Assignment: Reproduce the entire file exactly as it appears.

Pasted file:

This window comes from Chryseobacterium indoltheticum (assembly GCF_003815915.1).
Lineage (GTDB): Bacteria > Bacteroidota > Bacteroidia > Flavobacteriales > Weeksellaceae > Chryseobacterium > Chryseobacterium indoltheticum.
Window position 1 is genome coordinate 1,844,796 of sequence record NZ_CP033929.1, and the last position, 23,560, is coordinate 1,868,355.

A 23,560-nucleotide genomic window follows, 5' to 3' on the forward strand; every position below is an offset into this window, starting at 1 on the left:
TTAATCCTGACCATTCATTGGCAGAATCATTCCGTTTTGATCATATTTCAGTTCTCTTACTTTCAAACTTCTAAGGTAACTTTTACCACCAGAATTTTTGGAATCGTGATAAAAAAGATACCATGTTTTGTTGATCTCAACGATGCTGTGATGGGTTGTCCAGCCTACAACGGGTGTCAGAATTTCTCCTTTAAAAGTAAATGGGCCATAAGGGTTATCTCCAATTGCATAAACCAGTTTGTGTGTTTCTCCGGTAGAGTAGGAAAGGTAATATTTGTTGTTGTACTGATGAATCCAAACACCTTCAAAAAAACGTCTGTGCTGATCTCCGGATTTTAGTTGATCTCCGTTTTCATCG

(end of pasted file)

This window comes from Chryseobacterium indoltheticum (assembly GCF_003815915.1).
Lineage (GTDB): Bacteria > Bacteroidota > Bacteroidia > Flavobacteriales > Weeksellaceae > Chryseobacterium > Chryseobacterium indoltheticum.
Window position 1 is genome coordinate 1,844,796 of sequence record NZ_CP033929.1, and the last position, 23,560, is coordinate 1,868,355.

A 23,560-nucleotide genomic window follows, 5' to 3' on the forward strand; every position below is an offset into this window, starting at 1 on the left:
TTAATCCTGACCATTCATTGGCAGAATCATTCCGTTTTGATCATATTTCAGTTCTCTTACTTTCAAACTTCTAAGGTAACTTTTACCACCAGAATTTTTGGAATCGTGATAAAAAAGATACCATGTTTTGTTGATCTCAACGATGCTGTGATGGGTTGTCCAGCCTACAACGGGTGTCAGAATTTCTCCTTTAAAAGTAAATGGGCCATAAGGGTTATCTCCAATTGCATAAACCAGTTTGTGTGTTTCTCCGGTAGAGTAGGAAAGGTAATATTTGTTGTTGTACTGATGAATCCAAACACCTTCAAAAAAACGTCTGTGCTGATCTCCGGATTTTAGTTGATCTCCGTTTTCATCG